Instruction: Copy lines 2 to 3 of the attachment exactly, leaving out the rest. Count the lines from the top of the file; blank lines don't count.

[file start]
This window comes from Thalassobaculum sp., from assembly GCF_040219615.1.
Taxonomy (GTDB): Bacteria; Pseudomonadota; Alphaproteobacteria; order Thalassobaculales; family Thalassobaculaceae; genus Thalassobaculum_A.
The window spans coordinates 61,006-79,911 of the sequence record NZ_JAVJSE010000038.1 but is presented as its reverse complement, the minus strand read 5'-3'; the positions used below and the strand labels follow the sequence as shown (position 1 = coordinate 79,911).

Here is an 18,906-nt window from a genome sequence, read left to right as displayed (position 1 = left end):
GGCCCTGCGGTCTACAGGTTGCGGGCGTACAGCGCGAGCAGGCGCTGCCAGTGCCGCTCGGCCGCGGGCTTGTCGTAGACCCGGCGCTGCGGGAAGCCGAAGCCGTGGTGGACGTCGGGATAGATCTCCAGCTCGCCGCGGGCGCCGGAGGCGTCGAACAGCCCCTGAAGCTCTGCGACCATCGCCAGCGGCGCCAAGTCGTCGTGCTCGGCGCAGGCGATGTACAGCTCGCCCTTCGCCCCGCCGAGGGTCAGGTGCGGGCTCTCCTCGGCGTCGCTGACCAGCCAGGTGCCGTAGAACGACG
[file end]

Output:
Taxonomy (GTDB): Bacteria; Pseudomonadota; Alphaproteobacteria; order Thalassobaculales; family Thalassobaculaceae; genus Thalassobaculum_A.
The window spans coordinates 61,006-79,911 of the sequence record NZ_JAVJSE010000038.1 but is presented as its reverse complement, the minus strand read 5'-3'; the positions used below and the strand labels follow the sequence as shown (position 1 = coordinate 79,911).